Pelfrey pulls out of predicament: Pelfrey had the bases loaded and nobody out in the second, allowing three straight singles after Stanton's homer -- one of them an infield grounder after Cabrera ranged toward second base with nobody to cover first. Cabrera helped Pelfrey out of the jam with two plays, starting a home-to-first double play on an Adeiny Hechavarria grounder before fielding an Ichiro Suzuki short hop and getting to the bag to end the threat.
"That was the turning point, I think," Tigers manager Brad Ausmus said. "If we don't get that double play right there and they get a hit or get a run, I think it's a completely different game."
Stanton snapping out: Stanton continues to show signs that he is getting back on track. The slugger crushed a two-run homer in the second inning, and he added an RBI single. Stanton's blast to center was projected by Statcast™ at 442 feet with an exit velocity of 115 mph and a launch angle of 17 degrees. Stanton had three hits on the day, with his RBI single coming against a drawn-in infield in the fifth inning. At the time, it put Miami ahead by three runs.
"It's nice to see him get going again," Miami manager Don Mattingly said. "Obviously, he's been swinging better for a while. More >
"What kind of hitter is Miguel? Obviously, he's one of the best right-handed hitters that I've ever seen. He's extremely dangerous. The thing they've got going over there is you've got Victor [Martinez] right behind him." -- Mattingly, on the Tigers' three-four punch
SOUND SMART WITH YOUR FRIENDS
Conley fanned nine, matching his career high (done three times). But the lefty had little to show for it because of Detroit's seven-run fifth inning. The Marlins' record for strikeouts in a loss came earlier this season, against the Tigers. Jose Fernandez fanned 13 Tigers on April 6 at Marlins Park, but he suffered the lone loss of his career at home.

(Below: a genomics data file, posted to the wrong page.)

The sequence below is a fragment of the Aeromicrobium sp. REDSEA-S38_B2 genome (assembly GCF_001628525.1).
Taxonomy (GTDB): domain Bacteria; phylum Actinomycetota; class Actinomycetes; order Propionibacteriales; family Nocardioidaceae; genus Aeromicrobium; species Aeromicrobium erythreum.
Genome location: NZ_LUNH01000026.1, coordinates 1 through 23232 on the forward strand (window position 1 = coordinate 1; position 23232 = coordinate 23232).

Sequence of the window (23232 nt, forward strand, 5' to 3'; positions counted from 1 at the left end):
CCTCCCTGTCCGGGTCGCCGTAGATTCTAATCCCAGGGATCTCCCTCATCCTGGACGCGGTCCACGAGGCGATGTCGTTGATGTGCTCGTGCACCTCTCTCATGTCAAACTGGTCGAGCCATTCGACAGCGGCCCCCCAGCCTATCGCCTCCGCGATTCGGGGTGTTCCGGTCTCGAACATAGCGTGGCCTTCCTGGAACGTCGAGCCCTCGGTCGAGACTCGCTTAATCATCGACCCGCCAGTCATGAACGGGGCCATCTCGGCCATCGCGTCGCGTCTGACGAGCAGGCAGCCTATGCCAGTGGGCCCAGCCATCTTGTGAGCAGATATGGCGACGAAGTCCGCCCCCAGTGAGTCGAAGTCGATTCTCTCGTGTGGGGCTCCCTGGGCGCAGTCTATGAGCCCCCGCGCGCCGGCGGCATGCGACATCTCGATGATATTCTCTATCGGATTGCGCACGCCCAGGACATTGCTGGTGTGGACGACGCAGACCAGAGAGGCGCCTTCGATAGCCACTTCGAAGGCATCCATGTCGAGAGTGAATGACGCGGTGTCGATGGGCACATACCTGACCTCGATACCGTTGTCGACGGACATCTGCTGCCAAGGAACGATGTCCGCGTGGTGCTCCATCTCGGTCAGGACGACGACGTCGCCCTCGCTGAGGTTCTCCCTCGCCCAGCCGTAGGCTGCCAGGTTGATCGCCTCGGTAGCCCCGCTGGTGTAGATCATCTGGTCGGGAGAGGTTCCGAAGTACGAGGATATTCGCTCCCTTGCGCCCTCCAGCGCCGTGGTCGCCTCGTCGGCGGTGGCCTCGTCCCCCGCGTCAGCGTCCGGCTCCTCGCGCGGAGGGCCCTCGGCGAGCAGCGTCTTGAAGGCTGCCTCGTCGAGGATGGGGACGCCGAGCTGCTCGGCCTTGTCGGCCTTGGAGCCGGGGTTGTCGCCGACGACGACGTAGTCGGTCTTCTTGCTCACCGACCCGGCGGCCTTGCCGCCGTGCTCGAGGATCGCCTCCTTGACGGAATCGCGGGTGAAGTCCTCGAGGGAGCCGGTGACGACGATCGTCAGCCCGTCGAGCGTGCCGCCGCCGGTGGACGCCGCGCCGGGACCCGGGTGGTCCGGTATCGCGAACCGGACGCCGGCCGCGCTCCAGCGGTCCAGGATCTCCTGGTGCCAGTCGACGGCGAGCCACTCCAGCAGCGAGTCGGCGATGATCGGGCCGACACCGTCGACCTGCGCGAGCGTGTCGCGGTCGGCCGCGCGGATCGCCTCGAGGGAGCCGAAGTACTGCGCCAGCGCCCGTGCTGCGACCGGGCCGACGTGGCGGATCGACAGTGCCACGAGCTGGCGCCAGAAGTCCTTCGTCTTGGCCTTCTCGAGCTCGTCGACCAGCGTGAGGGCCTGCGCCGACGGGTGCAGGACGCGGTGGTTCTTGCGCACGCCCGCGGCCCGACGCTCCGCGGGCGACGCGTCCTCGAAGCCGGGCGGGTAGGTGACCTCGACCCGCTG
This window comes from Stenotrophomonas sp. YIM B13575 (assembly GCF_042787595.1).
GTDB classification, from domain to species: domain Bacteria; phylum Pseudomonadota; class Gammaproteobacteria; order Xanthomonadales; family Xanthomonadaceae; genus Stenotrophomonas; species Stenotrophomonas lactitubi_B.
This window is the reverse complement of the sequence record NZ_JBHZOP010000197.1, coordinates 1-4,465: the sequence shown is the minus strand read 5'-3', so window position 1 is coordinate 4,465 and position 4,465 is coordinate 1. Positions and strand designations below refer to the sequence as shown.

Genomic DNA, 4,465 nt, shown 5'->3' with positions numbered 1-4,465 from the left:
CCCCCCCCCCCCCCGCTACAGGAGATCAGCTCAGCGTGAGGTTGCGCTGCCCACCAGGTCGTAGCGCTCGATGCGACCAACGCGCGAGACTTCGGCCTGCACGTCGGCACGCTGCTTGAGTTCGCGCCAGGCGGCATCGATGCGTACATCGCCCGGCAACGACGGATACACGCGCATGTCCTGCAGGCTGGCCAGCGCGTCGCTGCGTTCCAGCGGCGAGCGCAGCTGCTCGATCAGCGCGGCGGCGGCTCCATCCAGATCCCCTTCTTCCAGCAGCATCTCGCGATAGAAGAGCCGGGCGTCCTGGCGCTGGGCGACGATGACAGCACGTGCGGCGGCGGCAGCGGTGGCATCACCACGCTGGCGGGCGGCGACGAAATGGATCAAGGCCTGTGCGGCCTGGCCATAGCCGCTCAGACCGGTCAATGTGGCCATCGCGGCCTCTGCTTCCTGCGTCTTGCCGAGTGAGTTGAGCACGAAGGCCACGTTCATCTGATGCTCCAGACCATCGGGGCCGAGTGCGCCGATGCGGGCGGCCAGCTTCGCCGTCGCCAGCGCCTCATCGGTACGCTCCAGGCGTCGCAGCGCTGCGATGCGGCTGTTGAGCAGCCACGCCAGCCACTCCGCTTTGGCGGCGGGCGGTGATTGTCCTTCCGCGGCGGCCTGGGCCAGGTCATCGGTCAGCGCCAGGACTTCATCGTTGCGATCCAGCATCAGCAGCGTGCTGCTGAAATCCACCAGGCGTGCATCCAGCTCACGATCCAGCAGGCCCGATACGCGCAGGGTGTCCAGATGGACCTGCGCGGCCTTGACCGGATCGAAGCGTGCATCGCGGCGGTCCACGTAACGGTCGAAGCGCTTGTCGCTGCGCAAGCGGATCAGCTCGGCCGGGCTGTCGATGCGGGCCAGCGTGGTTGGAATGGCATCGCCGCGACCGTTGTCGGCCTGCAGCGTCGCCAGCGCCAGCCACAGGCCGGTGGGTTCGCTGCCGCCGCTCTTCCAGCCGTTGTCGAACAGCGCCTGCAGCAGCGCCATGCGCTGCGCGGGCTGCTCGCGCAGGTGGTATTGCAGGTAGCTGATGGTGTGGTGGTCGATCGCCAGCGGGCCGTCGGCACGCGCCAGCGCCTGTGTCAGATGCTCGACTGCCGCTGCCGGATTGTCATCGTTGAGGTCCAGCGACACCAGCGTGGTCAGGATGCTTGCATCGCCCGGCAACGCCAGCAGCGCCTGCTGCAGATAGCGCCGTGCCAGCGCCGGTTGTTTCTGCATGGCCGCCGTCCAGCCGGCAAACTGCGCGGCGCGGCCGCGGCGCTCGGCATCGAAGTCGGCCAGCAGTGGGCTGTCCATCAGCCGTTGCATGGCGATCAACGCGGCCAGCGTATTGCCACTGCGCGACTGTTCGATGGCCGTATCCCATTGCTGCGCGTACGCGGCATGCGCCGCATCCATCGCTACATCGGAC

Cabrera became the 12th active player, and the 50th overall, to homer against all 30 Major League teams in his career.
CLOSING IN ON 3,000
Ichiro moved closer to the 3,000-hit milestone, and in the process, climbed into 30th place on MLB's all-time hits list. With two singles on Tuesday, Ichiro now has 2,986, passing Sam Rice (2,985), according to Elias, the Official Statistician of Major League Baseball.
Marlins: The two-game Interleague series wraps up on Wednesday at 1:10 p.m. ET at Comerica Park. Tom Koehler (6-6, 4.07 ERA) will make his 16th start. Koehler has faced Detroit once in his career, in 2013, when he picked up a win at Marlins Park.
Tigers:Daniel Norris (0-0, 4.50) makes his second start of the season for Detroit in Wednesday's series finale against the Marlins. He allowed three runs on six hits over five innings last Thursday against the Mariners, striking out five in a no-decision.
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Jason Beck has covered the Tigers for MLB.com since 2002. Read Beck's Blog, follow him on Twitter @beckjason and listen to his podcast.
Joe Frisaro has covered the Marlins for MLB.com since 2002. He writes a blog, called The Fish Pond. Follow him on Twitter @JoeFrisaro and listen to his podcast.